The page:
Think of the last time that you felt your soul uplifted and your view of the world enlarged by your engagement with a building’s facade, and your movement through its interior space. By this, I am referring to an experience that transcends one of marveling at the scale and complexity of some architectural achievement, and the intellectual pleasure such an encounter might provide. Instead, I am pointing to the way that works of architecture can enhance our sense of community, as well as our regard for the pursuit of beauty, goodness, truth, and other recognized virtues. We might expect these qualities to be evident in buildings designed for public worship. But do we also expect them to be features of our encounter with a government or publicly-funded new courthouse, airport terminal or sports arena? I think it is right that we should.


The photos featured here are creative commons licensed photos of Kenzo Tange’s beautiful building designed and built for the swimming and diving pool events at the 1964 Tokyo Olympic Games.

The Beauty of ‘Wright’

Exterior and plan of the Lykes house in Phoenix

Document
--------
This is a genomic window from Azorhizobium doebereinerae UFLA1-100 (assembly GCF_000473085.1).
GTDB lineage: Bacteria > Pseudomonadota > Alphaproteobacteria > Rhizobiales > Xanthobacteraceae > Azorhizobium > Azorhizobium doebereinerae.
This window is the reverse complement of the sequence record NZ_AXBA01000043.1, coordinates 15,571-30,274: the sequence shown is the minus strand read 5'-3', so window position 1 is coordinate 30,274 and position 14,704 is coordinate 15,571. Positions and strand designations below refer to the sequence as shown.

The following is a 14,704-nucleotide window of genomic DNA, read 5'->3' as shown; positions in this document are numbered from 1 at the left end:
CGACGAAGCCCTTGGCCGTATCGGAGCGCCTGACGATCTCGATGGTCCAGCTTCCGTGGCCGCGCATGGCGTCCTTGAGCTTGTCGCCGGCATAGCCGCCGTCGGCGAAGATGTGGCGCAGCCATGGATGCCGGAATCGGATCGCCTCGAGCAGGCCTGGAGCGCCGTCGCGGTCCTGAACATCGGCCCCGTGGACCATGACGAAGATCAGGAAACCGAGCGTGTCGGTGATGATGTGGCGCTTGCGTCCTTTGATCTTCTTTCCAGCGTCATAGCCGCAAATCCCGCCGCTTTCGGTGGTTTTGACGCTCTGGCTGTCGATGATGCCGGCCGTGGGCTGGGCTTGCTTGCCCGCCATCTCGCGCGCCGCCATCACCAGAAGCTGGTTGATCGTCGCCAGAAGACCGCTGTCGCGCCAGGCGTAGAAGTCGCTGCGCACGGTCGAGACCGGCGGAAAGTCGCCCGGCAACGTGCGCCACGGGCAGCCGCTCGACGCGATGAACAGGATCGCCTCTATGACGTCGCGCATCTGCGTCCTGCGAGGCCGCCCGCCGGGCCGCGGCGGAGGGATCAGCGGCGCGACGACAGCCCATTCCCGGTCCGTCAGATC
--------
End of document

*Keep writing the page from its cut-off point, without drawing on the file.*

Before my conversion to following a greater ‘master,’ I have been devoted since at least 8th grade to the alluring architectural vision expressed in the work of Frank Lloyd Wright. In Wright’s buildings, drawings, and writings, I have found a compelling, nature-shaped understanding of how we might best engage the challenge of inhabiting this world. As expressed by Wright, flourishing as a human being means consciously living in accord with the order and beauty of what believers refer to as Creation. In connection with this vision, FLW may have been the first to use the phrase, ‘an organic architecture.’

Exterior and interior of David Wright house, also in Phoenix